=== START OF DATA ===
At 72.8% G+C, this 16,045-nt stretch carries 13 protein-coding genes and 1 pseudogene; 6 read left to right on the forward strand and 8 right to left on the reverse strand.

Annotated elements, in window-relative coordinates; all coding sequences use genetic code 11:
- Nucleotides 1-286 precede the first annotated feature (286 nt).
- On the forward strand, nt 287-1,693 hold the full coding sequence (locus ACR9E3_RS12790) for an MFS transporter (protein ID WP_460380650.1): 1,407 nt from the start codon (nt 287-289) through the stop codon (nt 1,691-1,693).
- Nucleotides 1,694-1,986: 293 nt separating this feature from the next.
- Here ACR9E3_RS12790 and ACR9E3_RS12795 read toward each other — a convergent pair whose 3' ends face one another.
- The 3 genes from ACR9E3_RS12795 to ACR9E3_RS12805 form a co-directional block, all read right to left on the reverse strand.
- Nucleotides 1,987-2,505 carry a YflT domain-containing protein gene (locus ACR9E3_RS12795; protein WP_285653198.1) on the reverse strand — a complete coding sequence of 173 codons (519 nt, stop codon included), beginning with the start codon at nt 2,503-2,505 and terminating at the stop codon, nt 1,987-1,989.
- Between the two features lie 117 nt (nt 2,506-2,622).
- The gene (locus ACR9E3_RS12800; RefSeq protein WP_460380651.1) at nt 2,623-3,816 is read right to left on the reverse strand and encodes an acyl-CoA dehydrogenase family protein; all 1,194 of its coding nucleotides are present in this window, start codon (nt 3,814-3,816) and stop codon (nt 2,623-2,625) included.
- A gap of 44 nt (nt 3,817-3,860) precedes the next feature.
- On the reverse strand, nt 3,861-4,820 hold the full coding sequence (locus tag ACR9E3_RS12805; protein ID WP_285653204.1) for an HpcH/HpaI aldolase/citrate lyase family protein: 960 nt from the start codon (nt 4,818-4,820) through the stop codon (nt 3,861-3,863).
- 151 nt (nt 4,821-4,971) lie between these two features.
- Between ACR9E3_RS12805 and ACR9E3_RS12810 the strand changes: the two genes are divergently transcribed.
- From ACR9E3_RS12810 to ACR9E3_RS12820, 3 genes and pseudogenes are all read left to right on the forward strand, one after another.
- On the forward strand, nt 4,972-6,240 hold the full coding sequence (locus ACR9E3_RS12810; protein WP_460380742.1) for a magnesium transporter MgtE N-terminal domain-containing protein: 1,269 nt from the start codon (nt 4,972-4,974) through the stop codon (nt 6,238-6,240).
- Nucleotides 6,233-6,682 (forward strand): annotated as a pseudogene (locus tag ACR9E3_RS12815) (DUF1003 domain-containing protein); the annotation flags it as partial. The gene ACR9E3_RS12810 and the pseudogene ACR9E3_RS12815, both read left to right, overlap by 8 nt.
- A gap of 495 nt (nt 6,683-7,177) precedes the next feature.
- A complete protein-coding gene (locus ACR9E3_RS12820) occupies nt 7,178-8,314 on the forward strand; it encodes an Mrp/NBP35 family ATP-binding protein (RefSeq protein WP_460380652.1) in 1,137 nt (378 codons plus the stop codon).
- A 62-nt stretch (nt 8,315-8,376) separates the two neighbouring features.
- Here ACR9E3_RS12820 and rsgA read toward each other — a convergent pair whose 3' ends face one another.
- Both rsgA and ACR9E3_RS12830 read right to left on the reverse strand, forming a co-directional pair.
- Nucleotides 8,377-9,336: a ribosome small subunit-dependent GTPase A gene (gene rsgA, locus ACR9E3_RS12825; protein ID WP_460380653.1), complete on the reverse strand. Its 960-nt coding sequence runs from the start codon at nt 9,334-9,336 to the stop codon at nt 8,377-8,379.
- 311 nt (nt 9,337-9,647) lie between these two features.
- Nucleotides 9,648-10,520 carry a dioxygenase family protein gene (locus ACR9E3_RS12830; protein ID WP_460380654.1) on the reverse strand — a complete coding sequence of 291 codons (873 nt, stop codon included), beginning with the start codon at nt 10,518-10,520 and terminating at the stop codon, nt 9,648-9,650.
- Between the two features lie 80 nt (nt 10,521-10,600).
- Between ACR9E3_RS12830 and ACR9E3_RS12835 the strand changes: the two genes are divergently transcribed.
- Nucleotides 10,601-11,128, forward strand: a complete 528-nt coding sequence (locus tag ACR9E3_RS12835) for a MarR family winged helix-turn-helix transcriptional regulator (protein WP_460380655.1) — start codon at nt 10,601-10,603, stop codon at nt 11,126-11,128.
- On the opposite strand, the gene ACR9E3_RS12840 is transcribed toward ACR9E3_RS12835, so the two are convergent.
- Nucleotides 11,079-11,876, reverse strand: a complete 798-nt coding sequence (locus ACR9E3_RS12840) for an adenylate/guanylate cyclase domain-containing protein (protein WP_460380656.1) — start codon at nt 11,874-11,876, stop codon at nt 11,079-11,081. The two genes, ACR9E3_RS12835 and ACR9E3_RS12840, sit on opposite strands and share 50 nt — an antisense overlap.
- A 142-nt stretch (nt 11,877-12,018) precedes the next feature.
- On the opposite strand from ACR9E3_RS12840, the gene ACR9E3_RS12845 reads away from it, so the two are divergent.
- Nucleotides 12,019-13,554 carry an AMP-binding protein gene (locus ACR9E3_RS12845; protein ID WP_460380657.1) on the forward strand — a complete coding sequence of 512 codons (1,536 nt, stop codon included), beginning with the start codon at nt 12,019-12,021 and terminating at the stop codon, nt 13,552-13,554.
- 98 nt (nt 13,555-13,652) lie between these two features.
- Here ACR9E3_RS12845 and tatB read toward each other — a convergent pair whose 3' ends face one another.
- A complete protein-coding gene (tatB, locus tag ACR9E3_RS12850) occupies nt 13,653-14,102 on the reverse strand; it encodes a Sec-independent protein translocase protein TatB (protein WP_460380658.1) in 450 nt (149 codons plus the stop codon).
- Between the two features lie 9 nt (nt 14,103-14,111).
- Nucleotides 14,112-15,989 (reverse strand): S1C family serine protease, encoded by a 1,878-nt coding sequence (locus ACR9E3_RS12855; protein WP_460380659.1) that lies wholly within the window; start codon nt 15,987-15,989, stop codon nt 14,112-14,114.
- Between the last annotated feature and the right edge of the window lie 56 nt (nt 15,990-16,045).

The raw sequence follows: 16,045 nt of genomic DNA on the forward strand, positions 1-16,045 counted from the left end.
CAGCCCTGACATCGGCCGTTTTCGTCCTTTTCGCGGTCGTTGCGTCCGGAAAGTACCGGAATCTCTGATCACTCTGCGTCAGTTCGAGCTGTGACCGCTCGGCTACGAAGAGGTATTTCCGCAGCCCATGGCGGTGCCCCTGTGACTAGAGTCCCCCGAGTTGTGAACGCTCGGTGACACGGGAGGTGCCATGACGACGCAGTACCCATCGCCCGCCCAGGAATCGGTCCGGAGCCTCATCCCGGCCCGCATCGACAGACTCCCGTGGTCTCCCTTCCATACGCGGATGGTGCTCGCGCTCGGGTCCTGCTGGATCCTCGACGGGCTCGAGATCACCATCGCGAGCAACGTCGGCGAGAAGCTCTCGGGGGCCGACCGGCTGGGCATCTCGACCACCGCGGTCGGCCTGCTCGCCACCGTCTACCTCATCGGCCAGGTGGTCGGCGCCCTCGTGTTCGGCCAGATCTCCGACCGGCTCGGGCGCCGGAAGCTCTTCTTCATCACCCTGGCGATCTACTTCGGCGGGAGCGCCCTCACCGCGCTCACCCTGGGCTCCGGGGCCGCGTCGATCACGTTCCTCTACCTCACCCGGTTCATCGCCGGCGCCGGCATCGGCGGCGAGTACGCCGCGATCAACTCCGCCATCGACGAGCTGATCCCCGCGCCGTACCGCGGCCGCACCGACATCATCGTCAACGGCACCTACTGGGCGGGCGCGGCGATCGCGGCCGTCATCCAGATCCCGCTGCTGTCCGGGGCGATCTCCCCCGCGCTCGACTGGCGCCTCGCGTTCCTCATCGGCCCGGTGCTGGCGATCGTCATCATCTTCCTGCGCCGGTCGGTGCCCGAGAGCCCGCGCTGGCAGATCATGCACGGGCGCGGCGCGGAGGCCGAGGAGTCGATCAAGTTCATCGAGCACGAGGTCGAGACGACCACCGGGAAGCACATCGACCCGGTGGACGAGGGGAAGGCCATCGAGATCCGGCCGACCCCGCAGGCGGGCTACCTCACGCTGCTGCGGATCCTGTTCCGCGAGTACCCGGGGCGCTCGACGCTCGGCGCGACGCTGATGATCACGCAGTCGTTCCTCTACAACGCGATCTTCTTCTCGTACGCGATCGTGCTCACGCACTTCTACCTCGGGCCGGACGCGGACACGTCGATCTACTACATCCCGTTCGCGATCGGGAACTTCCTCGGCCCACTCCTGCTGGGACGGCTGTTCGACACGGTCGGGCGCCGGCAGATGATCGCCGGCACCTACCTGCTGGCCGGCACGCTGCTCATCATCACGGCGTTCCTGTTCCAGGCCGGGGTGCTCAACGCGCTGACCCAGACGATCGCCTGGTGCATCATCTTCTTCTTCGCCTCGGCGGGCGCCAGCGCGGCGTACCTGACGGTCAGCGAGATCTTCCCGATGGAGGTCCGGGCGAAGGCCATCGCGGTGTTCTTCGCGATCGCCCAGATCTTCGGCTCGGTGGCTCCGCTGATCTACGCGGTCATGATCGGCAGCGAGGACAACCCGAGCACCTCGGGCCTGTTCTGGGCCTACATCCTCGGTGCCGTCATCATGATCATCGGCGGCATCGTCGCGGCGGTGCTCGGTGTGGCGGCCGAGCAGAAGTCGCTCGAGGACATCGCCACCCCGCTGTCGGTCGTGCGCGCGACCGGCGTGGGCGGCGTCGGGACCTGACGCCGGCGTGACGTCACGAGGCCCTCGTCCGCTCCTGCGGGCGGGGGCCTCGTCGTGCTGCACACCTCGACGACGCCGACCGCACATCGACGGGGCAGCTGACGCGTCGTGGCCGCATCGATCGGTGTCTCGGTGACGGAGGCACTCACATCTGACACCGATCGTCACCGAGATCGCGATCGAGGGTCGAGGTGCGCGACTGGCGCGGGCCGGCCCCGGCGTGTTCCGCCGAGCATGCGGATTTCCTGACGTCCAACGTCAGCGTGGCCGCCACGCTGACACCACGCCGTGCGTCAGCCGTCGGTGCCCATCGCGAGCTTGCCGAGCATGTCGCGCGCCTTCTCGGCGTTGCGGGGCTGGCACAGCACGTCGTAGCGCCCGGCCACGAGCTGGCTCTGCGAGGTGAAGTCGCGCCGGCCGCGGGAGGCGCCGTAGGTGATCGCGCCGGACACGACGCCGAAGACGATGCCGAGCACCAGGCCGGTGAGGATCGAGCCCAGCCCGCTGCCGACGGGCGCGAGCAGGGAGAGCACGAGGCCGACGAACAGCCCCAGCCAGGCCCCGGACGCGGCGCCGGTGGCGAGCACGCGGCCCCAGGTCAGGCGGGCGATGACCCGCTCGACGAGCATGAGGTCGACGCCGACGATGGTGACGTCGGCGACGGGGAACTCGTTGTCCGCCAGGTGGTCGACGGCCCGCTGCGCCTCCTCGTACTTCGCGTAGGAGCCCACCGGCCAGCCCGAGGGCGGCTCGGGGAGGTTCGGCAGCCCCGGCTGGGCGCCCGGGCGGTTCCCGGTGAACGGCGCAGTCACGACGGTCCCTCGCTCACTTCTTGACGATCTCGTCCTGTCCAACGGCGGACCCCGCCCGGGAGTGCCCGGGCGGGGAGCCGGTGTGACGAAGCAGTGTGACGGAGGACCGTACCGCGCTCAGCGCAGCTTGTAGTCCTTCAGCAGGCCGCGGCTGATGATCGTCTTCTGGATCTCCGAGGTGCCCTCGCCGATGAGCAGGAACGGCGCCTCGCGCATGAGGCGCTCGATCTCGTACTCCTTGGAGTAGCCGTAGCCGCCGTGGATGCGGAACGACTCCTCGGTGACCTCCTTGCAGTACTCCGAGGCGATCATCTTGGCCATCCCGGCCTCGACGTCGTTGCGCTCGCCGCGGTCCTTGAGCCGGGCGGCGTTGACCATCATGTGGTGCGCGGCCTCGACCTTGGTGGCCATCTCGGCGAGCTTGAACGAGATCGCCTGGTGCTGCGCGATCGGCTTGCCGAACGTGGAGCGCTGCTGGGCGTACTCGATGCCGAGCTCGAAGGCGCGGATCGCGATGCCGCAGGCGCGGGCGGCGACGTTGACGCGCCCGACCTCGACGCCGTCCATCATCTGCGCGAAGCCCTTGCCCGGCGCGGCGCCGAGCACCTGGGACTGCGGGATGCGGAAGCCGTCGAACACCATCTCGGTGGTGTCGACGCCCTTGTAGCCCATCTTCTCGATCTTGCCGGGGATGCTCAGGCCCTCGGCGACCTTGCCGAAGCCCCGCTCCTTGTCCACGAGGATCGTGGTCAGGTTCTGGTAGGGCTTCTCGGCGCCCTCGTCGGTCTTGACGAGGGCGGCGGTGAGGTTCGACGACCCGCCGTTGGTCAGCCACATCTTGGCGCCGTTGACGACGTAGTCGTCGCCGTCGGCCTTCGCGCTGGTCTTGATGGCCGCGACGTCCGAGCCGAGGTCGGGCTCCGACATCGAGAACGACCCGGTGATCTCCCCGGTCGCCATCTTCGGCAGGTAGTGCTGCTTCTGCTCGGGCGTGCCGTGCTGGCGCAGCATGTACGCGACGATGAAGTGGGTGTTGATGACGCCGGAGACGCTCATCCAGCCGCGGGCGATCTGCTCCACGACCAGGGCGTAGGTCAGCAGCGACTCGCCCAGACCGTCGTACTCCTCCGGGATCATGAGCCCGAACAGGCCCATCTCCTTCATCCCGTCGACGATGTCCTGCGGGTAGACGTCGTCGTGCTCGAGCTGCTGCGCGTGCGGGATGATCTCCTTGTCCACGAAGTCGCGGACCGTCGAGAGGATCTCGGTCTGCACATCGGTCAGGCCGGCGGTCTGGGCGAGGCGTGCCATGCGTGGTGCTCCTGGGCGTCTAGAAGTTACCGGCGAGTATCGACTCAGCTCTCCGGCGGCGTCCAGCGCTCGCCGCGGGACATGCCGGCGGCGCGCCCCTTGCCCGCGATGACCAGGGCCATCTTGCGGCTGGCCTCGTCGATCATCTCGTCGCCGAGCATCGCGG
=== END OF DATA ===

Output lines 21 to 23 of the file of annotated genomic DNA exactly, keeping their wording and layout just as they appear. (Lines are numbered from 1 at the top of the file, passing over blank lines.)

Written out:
- Here ACR9E3_RS12820 and rsgA read toward each other — a convergent pair whose 3' ends face one another.
- Both rsgA and ACR9E3_RS12830 read right to left on the reverse strand, forming a co-directional pair.
- Nucleotides 8,377-9,336: a ribosome small subunit-dependent GTPase A gene (gene rsgA, locus ACR9E3_RS12825; protein ID WP_460380653.1), complete on the reverse strand. Its 960-nt coding sequence runs from the start codon at nt 9,334-9,336 to the stop codon at nt 8,377-8,379.